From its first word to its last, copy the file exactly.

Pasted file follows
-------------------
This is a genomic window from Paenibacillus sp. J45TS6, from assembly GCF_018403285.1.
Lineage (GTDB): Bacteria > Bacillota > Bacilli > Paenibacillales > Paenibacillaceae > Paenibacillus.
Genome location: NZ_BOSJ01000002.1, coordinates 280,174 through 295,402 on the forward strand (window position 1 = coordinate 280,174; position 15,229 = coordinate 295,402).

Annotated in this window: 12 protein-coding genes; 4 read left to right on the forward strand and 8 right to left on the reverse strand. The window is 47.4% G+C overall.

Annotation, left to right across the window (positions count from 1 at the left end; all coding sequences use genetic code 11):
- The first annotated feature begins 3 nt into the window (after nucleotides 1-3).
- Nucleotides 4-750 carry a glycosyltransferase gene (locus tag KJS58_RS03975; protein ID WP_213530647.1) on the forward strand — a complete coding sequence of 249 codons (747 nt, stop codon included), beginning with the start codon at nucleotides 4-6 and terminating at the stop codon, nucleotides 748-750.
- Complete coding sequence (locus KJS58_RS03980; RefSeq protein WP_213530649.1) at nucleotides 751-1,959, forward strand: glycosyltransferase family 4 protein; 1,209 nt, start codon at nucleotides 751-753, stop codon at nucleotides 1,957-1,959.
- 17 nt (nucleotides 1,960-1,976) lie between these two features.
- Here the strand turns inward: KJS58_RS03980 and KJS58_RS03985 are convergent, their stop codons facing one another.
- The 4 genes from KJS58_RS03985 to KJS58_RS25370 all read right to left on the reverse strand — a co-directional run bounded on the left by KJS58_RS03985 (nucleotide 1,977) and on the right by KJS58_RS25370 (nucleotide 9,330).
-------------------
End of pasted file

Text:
This is a genomic window from Paenibacillus sp. J45TS6, from assembly GCF_018403285.1.
Lineage (GTDB): Bacteria > Bacillota > Bacilli > Paenibacillales > Paenibacillaceae > Paenibacillus.
Genome location: NZ_BOSJ01000002.1, coordinates 280,174 through 295,402 on the forward strand (window position 1 = coordinate 280,174; position 15,229 = coordinate 295,402).

Annotated in this window: 12 protein-coding genes; 4 read left to right on the forward strand and 8 right to left on the reverse strand. The window is 47.4% G+C overall.

Annotation, left to right across the window (positions count from 1 at the left end; all coding sequences use genetic code 11):
- The first annotated feature begins 3 nt into the window (after nucleotides 1-3).
- Nucleotides 4-750 carry a glycosyltransferase gene (locus tag KJS58_RS03975; protein ID WP_213530647.1) on the forward strand — a complete coding sequence of 249 codons (747 nt, stop codon included), beginning with the start codon at nucleotides 4-6 and terminating at the stop codon, nucleotides 748-750.
- Complete coding sequence (locus KJS58_RS03980; RefSeq protein WP_213530649.1) at nucleotides 751-1,959, forward strand: glycosyltransferase family 4 protein; 1,209 nt, start codon at nucleotides 751-753, stop codon at nucleotides 1,957-1,959.
- 17 nt (nucleotides 1,960-1,976) lie between these two features.
- Here the strand turns inward: KJS58_RS03980 and KJS58_RS03985 are convergent, their stop codons facing one another.
- The 4 genes from KJS58_RS03985 to KJS58_RS25370 all read right to left on the reverse strand — a co-directional run bounded on the left by KJS58_RS03985 (nucleotide 1,977) and on the right by KJS58_RS25370 (nucleotide 9,330).